So what do we need to do to make this happen? The first thing we will be doing is to appoint a Director of Patient Care & Chief Nurse and Professions Officer whose primary job will be to lead and coordinate all the patient care domains and establish, what I call a Community of Expertise. This will bring together all of our wonderful leaders in the organisation, with whom we can work with to design the future. Leadership is not about position but influence, knowledge and insight. We will need clinicians of all types, leaders of all types – including the graduates of our leadership programmes, and managers of all types to design and shape how the future of equitable, high quality sustainable healthcare can be delivered. Everyone here has the insight and knowledge of how to build the future and what improvements we can make. We need to pull together all of that collective knowledge and turn them into solutions. How we do this together will be a major theme of my future blogs.

This Community of Expertise will build on the significant contribution that Doctors, Nurses, Allied Health clinicians and Managers bring to patient care. The creation of the Director of Patient Care & Chief Nurse and Professions Officer emphasises that patient care remains a high priority for CM Health and a dedicated leader will strategically drive this hand-in-hand with other clinical and non-clinical leaders.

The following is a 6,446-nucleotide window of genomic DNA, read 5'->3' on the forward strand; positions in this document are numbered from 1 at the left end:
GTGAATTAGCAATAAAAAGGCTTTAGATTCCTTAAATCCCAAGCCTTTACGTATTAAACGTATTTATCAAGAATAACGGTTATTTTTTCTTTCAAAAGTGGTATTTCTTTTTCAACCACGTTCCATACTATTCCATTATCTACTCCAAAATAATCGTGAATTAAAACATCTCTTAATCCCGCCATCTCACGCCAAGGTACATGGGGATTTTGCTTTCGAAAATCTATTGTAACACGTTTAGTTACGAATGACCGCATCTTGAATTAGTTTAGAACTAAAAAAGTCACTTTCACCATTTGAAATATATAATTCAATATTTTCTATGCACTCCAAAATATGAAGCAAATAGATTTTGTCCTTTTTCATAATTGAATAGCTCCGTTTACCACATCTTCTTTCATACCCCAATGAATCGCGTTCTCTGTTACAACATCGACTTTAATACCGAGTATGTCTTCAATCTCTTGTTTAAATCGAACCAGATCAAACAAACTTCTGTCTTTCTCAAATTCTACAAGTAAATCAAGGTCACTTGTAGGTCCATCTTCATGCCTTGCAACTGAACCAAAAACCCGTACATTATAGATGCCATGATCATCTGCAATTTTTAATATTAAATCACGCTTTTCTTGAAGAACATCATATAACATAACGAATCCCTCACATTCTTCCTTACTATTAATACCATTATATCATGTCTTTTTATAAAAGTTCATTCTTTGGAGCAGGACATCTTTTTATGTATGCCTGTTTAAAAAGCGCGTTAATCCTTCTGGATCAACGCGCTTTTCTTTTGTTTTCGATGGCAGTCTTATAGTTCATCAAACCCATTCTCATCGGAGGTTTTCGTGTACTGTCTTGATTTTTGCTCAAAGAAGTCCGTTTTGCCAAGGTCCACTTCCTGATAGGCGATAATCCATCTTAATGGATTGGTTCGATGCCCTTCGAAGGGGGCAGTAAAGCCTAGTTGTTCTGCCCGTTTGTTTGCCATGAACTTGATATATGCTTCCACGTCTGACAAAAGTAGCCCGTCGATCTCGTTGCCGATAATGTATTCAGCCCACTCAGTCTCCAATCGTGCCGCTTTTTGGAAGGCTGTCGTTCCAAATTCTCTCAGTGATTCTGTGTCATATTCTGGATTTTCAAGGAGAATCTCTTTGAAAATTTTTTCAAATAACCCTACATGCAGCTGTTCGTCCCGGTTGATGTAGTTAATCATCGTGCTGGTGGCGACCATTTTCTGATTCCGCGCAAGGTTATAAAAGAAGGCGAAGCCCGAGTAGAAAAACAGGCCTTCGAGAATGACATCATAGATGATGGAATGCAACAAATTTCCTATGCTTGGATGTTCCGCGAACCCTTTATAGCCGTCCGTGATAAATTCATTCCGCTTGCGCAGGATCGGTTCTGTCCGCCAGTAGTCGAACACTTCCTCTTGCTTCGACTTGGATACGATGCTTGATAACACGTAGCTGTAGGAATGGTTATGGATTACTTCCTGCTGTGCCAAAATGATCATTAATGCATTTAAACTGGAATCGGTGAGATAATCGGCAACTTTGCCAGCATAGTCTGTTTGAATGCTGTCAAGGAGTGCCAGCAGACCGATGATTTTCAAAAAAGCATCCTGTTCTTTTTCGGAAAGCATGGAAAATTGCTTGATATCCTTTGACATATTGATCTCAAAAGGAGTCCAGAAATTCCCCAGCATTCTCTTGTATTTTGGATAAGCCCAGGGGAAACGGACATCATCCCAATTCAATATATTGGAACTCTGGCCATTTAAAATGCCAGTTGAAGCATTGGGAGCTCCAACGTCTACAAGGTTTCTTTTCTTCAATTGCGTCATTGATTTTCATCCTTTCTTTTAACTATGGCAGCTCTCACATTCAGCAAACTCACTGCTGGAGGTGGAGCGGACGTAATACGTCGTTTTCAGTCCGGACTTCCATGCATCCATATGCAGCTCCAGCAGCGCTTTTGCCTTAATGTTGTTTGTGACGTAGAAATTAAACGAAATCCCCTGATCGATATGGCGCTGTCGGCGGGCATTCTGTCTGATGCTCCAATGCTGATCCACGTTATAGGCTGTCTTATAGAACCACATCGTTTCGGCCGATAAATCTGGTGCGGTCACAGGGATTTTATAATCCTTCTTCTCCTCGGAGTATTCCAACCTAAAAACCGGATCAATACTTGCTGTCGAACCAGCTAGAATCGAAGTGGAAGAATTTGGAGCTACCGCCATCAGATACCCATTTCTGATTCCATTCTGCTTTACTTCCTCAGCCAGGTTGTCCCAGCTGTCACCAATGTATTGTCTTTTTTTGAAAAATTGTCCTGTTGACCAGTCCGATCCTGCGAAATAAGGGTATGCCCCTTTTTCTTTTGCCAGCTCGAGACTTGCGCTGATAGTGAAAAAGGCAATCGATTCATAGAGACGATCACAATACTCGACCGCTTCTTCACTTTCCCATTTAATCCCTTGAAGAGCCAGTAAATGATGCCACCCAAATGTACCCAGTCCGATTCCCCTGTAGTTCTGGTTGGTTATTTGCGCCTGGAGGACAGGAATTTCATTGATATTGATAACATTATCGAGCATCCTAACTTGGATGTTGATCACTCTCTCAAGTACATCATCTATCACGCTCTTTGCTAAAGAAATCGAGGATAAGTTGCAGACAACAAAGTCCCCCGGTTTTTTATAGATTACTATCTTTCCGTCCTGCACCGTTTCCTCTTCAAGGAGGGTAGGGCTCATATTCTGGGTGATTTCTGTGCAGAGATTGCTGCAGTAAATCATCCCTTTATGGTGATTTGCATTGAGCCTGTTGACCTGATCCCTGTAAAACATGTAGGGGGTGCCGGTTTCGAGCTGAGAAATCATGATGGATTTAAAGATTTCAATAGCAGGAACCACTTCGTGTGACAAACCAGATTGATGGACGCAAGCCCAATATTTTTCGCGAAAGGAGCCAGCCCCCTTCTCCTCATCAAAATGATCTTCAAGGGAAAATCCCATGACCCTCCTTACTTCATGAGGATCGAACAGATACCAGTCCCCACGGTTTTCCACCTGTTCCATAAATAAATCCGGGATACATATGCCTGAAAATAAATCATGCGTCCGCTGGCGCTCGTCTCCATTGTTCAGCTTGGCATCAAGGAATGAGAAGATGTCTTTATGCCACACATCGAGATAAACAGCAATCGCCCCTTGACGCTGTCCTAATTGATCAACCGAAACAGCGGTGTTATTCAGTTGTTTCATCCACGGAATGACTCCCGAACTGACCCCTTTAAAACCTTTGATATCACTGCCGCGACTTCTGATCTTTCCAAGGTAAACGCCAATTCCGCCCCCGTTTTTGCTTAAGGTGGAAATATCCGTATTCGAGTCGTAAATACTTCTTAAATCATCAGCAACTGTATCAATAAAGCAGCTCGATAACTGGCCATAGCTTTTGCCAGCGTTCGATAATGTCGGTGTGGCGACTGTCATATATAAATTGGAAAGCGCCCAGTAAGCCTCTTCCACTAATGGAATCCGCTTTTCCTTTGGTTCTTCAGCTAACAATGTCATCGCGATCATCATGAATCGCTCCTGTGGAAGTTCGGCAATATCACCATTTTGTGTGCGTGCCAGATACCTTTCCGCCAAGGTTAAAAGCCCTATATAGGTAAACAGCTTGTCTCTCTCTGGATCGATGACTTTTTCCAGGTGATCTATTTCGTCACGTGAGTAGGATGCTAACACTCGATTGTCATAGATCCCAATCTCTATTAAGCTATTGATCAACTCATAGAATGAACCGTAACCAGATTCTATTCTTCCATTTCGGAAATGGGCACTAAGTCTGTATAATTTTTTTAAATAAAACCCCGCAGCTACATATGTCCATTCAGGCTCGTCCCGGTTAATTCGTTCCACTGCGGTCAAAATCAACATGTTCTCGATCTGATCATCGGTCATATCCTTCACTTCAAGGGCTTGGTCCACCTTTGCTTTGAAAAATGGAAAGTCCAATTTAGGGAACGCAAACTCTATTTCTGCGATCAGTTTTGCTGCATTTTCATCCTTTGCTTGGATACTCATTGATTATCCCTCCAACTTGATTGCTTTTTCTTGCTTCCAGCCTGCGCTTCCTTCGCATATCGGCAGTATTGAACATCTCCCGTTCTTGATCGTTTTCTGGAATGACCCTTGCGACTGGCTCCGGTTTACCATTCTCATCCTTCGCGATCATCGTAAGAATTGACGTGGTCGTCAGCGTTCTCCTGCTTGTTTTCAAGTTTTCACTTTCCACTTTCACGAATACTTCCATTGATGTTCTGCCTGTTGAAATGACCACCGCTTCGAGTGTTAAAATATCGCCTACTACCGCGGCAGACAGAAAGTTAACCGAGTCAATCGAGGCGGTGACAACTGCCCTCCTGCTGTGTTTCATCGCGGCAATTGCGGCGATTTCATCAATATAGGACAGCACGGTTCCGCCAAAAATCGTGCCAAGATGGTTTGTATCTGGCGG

The establishment of the Community of Expertise will further foster collaboration and strengthen multidisciplinary approaches in the development and delivery of models of care. It also intends to have a flow on effect into the culture of the organisation and perception of staff as to the importance and significance given to consistent and excellent delivery of patient care across the whole system. This won’t be ELT (Executive Leadership Team) alone. We will broaden and mobilise leadership networks to help design the future.
This is an important change for our organisation – one that recognises patient safety and experience as a priority and one that will see us delivering consistent and excellent care across the whole system.